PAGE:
Texas Mathematics Teacher Spring/Summer 2018 - 23

Reflections: Planning for Guided Math
in the Kindergarten Classroom
When it comes time to preparing lessons for the week,
I find that planning gives me a sense of calm and
preparedness; however, when it comes to guided math
I have had a personal struggle with being able to find
that sense of calmness. I used to sit down on Fridays and
try to make a plan for the upcoming week: the groups I
would meet with, the skills we would work on, and the
exact activities and games we would play together. I went
through several templates trying to find the right one to
keep track of my lessons and groups. I finally settled on
creating my own template after realizing that pre-made
pages just weren't designed for my classroom.

After deciding that planning the way I had been for small
groups was not effective for my students, I started fresh
with a different approach. I built a repertoire of simple
games and activities to reinforce certain skills that I could
pull from as needed. Having a good collection of activities
that required minimal materials and copies made it simple
to pull an un-planned group to practice a skill
(see Figure 2}. Below are pictures of students working on
various skills during guided time.

When sitting down to create my template, I thought about
how many rotations of groups I would be able to meet
with and what meeting days would be realistic with my
schedule each week. I created a planning template in
order to successfully track my students and their planned
activities (see Figure 1).
Figure 2. Students working on various skills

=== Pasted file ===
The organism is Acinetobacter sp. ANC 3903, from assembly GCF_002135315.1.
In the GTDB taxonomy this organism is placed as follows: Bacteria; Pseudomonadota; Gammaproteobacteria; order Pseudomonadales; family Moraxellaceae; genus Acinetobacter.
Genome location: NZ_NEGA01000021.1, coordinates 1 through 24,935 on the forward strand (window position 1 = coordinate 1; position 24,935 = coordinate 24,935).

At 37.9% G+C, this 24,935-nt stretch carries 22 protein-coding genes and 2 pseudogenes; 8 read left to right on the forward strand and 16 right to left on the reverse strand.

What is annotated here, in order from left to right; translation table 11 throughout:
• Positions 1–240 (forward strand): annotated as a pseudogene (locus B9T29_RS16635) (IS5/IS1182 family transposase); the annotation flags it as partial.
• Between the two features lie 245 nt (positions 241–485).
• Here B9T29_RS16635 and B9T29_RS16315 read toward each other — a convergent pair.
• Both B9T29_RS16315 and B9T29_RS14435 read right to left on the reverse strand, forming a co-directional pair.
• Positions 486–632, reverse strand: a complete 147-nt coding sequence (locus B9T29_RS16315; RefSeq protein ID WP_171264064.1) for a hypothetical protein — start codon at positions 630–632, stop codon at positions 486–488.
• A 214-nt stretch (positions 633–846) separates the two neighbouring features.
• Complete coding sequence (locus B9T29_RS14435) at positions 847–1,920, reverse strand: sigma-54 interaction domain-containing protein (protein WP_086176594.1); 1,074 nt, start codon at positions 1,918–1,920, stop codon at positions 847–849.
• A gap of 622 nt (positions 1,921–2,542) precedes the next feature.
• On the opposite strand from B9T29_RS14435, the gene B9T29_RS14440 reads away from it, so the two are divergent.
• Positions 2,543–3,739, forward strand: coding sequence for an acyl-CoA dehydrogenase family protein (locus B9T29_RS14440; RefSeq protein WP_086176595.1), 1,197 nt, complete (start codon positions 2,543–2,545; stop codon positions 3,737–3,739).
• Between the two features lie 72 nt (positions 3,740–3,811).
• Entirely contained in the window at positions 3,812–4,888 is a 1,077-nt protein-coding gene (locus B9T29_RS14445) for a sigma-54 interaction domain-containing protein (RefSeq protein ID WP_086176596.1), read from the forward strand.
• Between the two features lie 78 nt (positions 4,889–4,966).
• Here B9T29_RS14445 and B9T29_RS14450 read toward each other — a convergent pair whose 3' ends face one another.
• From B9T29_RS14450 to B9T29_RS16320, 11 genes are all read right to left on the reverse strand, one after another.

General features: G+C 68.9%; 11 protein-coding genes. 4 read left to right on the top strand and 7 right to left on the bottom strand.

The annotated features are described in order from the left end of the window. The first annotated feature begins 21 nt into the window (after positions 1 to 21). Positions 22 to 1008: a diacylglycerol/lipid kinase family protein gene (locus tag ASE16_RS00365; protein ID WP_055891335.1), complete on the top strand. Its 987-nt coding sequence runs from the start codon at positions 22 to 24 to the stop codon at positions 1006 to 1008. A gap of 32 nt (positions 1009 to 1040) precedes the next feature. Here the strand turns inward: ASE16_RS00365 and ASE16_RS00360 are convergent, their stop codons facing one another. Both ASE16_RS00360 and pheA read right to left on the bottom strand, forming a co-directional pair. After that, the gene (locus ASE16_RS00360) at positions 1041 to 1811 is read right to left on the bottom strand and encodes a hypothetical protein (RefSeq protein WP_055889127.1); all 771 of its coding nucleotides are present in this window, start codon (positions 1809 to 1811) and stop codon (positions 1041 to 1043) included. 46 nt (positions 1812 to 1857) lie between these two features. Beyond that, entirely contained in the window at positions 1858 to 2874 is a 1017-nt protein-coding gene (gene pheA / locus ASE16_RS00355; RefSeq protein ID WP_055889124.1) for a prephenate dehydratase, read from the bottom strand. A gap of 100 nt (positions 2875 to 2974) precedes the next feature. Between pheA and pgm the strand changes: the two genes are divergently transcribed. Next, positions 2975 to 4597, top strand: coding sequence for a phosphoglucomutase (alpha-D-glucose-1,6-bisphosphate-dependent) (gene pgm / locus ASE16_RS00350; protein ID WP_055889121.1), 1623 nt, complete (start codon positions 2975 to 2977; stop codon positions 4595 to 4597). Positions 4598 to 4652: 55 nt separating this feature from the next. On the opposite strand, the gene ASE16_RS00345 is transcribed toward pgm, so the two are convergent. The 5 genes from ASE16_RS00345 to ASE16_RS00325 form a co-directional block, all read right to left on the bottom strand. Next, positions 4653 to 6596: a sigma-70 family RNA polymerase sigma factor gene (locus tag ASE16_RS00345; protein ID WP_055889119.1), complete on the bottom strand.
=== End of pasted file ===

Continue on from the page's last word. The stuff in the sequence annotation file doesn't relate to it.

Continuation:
during guided math time.
I designated Mondays as the day to reinforce skills my
students learned from the previous week, or skills my
students still needed to practice. Usually these groups
were more intentional, as most of what the students
were working on was "catch up" from previous concepts.
Tuesdays became the day that my small groups were
focused on a new concept, and I could gauge the depth of
my students' understanding.

Figure 1. Weekly planning template
created for guided math groups.
Monday would arrive, and I would start out strong,
referencing my binder, and following my well-prepared
plan. This worked really well, until Tuesday arrived.
I would reference my planning sheet, pull the groups,
do the activities, and then realize that this was not the best
way I could utilize my small group time. The curriculum
was changing skills and introducing new concepts often,
and my small group plans did not reflect my students'
needs for more instruction on skills they had not yet
mastered. I decided to take inventory of what my students
were doing during independent work stations along
with really listening to their answers during whole group
discussions. I quickly realized that being in tune with
what my students understood about the various
mathematics concepts was what actually made me feel
prepared and organized, not having a pre-made plan
designed well in advance.

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Tuesdays really gave direction to my small group
instruction for the rest of the week because I could then
start grouping according to what my students knew.
These groups were flexible, and for the rest of the week
I would meet with
different students in
different combinations.
My most successful way
to keep track of this was
using a clipboard with a
template I made to fit my
classroom (see Figure 3).I
included only the critical
information needed to
best address my students'
needs. For example, which
students did I need to meet
with, what skill(s) should
be addressed, and what
materials were needed.
Figure 3. Daily planning template
for guided math groups.

Spring/Summer 2018 | 23


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http://www.brightcopy.net/allen/txmt/68-01
http://www.brightcopy.net/allen/txmt/67-01
http://www.brightcopy.net/allen/txmt/66-02
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http://www.brightcopy.net/allen/txmt/65-02
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http://www.brightcopy.net/allen/txmt/64-02
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